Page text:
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Poland's CeTA Played Key Role in 'Loving Vincent'

Center assisted painters by providing detailed reference, visual effects, compositing and editing for Oscars-nominated feature. 

Audiovisual Technology Center in Wrocław, Poland, provided extensive support to the making of 'Loving Vincent,' including providing detailed reference for artists creating the painted frames.

Loving Vincent, directed by Dorota Kobiela and Hugh Welchman, is the world's first painted feature animation. This masterpiece of Polish and British origin was created out of almost 65,000 oil paintings painted by 125 artists and has been nominated for best animated feature at the 90th Academy Awards.

Work performed at the Audiovisual Technology Center, known as CeTA, in Wrocław, Poland, supported all stages of the film’s production. In the CeTA film studio, the scenes with actors, recreating the scenes from van Gogh’s paintings, were shot, and the paintings for the film were conceived by the artists working at PAWS. The VFX CeTA Studio team also was engaged in the production by participating in research studies, previs and preparation of reference materials for more than 700 shots.

Research works were carried out in close cooperation with the producer, Breakthru Films, and the painters themselves. They consisted in developing methods and technologies allowing for full automation and simplification of painters’ work. The set of images that turned out to be the most convenient format for painting references included a black and white contoured version of moving images projected on canvas, as well as a color reference version to be viewed on monitors, put together in several successive animation frames. To automate these processes, several dedicated tools were developed.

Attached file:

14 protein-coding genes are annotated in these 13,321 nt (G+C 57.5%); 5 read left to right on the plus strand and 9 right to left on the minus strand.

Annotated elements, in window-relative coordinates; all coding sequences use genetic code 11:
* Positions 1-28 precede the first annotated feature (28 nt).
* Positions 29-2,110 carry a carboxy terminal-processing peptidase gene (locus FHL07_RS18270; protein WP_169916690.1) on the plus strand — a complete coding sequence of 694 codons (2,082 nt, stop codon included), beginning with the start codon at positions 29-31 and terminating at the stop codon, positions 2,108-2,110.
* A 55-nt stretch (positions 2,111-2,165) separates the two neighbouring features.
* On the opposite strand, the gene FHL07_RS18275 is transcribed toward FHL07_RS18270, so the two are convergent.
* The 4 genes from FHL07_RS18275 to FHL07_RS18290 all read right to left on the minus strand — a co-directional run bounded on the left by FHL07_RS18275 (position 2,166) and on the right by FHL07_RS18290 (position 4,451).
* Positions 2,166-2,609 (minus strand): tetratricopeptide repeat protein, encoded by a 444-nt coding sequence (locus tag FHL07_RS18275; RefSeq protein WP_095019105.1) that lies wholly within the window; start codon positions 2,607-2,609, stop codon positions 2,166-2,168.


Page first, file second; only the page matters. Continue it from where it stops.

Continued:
The footage made in the film studio was edited in advance, so that the painters could receive ready-to-paint shots. The first stage was keying, followed by digital 2D and 3D production design, modeling, texturing, simulations, lighting effects and matte painting. The next step was tracking, in the scenes where camera moved, and compositing. Maya, After Effects, Nuke, Photoshop and PFtrack software were used for film editing.

The reference material was used by the painters to create the paintings that served as the base for the film frames, the total number of which was about 65,000.

The next step was editing the shots of paintings, which ultimately needed to be stabilized in the frame and aligned in terms of color balance. The discrepancies were particularly visible when combining sequences painted by several people simultaneously or at random intervals. Any reflections had to be wiped out from the shimmering, freshly applied paint. The objects that accidentally appeared in the frame needed to be removed as well.

Source: Audiovisual Technology Center

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Tom McLean has been writing for years about animation from a secret base in Los Angeles.